“I thought, ‘How fun would it be to try the Western IEA?’ ” she said. “So, I joined a team, and that’s when I did the horsemanship. And then at the same barn, funny enough, it was a reining barn that the team was out of. I just loved watching them.”


She competed in reining and did some barrel racing, even owning a reining horse, but lack of time led her to eventually give it up. 

“But it was such a cool experience to be able to learn from a new discipline,” Swinson said. “It’s so much fun to know every aspect of the horse.”

That curiosity fueled her teen years, as she started taking on responsibilities at Peterson’s farm. With 14 horses—a mixture of retirees, boarders and Swinson’s own—she acts as the unofficial stable manager by taking care of them daily and managing their nutrition.  

“Ever since I was young, I’ve been out there [and] slowly started taking little jobs over,” she said. “I’ve had experience with my own horses’ care probably since I was least like 14 years old.” 

As she worked this year with Don Sandro, an eventer turned equitation prospect, she decided to apply for the USHJA Emerging Athletes Program Regional Training Session. She’d competed at the National Training Session in 2021 and in a regional a few years before that. But with clinician Candice King and stable manager Tracy Forman, she just wanted to learn how she could better her training skills to help her horse.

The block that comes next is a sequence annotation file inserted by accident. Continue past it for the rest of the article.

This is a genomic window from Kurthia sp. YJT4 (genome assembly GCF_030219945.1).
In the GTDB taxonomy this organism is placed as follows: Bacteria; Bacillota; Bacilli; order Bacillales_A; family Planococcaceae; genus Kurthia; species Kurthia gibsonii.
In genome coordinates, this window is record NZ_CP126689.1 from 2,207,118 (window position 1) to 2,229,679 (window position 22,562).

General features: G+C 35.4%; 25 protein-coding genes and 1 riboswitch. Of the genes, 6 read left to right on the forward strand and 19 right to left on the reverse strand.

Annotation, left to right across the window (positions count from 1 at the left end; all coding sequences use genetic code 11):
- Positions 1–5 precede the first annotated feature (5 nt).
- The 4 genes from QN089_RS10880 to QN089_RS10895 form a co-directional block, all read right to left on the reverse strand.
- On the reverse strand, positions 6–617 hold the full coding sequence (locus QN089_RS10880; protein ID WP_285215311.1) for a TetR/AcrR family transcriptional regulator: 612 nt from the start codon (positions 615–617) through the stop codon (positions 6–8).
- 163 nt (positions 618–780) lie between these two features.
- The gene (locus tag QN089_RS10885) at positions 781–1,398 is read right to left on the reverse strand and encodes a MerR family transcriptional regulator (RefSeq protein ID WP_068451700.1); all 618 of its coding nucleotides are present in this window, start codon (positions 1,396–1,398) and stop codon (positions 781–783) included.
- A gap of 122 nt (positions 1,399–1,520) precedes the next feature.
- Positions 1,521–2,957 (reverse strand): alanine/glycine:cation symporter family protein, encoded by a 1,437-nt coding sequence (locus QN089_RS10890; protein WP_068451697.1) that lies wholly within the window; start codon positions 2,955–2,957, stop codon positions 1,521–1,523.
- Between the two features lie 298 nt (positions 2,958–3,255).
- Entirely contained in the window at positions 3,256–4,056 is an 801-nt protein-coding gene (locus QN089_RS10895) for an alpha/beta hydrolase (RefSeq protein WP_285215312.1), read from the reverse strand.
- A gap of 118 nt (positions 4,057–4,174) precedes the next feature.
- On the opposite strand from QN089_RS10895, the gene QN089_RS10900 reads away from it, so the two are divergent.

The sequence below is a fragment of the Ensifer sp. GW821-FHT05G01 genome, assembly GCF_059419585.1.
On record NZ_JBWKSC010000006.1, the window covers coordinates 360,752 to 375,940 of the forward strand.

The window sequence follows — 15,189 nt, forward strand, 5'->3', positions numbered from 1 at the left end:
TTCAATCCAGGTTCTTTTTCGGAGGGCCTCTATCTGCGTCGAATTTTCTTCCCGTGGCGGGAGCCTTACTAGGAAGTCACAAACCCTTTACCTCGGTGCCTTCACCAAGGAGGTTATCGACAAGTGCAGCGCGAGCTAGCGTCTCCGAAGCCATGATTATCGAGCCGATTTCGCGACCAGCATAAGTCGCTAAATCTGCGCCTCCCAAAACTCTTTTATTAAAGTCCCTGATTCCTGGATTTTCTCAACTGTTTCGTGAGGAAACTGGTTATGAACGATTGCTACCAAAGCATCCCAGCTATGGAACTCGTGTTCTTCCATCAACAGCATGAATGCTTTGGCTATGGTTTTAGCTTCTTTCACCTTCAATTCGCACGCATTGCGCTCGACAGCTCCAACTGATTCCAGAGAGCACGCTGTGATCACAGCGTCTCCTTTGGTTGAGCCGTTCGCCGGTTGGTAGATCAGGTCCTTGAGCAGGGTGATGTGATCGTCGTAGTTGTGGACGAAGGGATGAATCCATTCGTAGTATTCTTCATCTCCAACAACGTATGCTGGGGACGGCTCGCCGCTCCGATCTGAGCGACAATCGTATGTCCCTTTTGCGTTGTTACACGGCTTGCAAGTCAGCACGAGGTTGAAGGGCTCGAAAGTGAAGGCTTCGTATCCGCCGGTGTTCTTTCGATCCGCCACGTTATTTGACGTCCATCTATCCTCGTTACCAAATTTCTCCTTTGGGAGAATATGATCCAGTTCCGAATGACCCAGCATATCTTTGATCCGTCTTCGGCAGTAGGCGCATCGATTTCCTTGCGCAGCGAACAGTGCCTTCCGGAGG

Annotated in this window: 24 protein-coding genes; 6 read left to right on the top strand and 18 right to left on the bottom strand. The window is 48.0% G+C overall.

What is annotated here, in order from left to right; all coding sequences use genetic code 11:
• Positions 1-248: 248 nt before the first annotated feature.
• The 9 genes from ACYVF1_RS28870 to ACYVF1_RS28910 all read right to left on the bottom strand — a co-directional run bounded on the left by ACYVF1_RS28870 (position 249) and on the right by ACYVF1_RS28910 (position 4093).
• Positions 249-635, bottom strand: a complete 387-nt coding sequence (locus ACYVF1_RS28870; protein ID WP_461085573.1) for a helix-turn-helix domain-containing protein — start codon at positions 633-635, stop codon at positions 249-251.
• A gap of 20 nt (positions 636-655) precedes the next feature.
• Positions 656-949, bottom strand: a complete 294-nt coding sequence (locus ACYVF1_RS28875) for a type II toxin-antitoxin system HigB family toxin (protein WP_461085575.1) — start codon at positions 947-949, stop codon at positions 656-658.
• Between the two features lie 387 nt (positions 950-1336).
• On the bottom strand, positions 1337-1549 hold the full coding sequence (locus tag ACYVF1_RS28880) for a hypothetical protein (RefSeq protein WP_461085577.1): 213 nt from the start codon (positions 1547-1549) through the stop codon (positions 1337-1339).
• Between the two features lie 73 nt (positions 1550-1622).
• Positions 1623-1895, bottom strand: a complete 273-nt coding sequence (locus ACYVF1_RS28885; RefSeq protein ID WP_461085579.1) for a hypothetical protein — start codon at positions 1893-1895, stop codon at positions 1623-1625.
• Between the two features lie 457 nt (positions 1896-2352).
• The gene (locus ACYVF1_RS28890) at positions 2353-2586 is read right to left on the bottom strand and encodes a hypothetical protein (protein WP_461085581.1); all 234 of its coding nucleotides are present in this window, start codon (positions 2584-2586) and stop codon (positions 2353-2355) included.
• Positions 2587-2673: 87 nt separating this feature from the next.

Emily Grace Swinson rode to the top of the 2023 MZ Farms/USHJA Emerging Athletes Program National Training Session, held Nov. 9-12 at the University of Findlay (Ohio) aboard borrowed horse Barolo. Rachel Milewski/USHJA Photo

“I applied again this year because I thought that [with] the horse that I have that I brought, it would just greatly benefit both of us,” Swinson said. “And so, I just really listened to everything Candice had said at my regional session and really wanted to have another point of view for our training from that session. I was just so lucky to have them accept me or selected for nationals as well.”

She and Peterson traveled up to University of Findlay (Ohio) for the MZ Farms/USHJA Emerging Athletes Program National Training Session, held Nov. 9-12. Swinson drew donated horse Barolo as her sole charge for the weekend, which involved two days of clinics with Peter Wylde in the ring and Colleen Reed in the barn. At the end of the weekend, she and Barolo joined Team Albany in producing a zero-fault score in a Nations Cup-style competition to earn team gold.